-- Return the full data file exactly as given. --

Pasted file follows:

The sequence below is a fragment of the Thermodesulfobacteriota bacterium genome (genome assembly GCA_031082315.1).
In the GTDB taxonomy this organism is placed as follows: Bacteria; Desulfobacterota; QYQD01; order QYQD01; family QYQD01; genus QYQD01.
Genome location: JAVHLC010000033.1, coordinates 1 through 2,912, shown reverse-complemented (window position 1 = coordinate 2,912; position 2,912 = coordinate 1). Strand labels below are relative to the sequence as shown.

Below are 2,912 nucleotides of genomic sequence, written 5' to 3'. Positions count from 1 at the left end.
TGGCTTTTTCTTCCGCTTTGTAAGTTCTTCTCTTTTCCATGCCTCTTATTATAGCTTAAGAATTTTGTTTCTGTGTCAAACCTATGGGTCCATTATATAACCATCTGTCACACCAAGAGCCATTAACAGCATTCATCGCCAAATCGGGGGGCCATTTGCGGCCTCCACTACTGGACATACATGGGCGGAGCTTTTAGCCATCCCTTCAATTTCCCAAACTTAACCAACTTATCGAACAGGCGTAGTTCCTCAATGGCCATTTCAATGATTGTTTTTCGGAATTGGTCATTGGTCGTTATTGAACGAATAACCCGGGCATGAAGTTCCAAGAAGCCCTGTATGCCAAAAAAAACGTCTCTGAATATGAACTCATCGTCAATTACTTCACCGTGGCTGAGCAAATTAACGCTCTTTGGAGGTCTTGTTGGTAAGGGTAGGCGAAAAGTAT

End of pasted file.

The sequence below is a fragment of the Thermodesulfobacteriota bacterium genome (genome assembly GCA_031082315.1).
In the GTDB taxonomy this organism is placed as follows: Bacteria; Desulfobacterota; QYQD01; order QYQD01; family QYQD01; genus QYQD01.
Genome location: JAVHLC010000033.1, coordinates 1 through 2,912, shown reverse-complemented (window position 1 = coordinate 2,912; position 2,912 = coordinate 1). Strand labels below are relative to the sequence as shown.

Below are 2,912 nucleotides of genomic sequence, written 5' to 3'. Positions count from 1 at the left end.
TGGCTTTTTCTTCCGCTTTGTAAGTTCTTCTCTTTTCCATGCCTCTTATTATAGCTTAAGAATTTTGTTTCTGTGTCAAACCTATGGGTCCATTATATAACCATCTGTCACACCAAGAGCCATTAACAGCATTCATCGCCAAATCGGGGGGCCATTTGCGGCCTCCACTACTGGACATACATGGGCGGAGCTTTTAGCCATCCCTTCAATTTCCCAAACTTAACCAACTTATCGAACAGGCGTAGTTCCTCAATGGCCATTTCAATGATTGTTTTTCGGAATTGGTCATTGGTCGTTATTGAACGAATAACCCGGGCATGAAGTTCCAAGAAGCCCTGTATGCCAAAAAAAACGTCTCTGAATATGAACTCATCGTCAATTACTTCACCGTGGCTGAGCAAATTAACGCTCTTTGGAGGTCTTGTTGGTAAGGGTAGGCGAAAAGTAT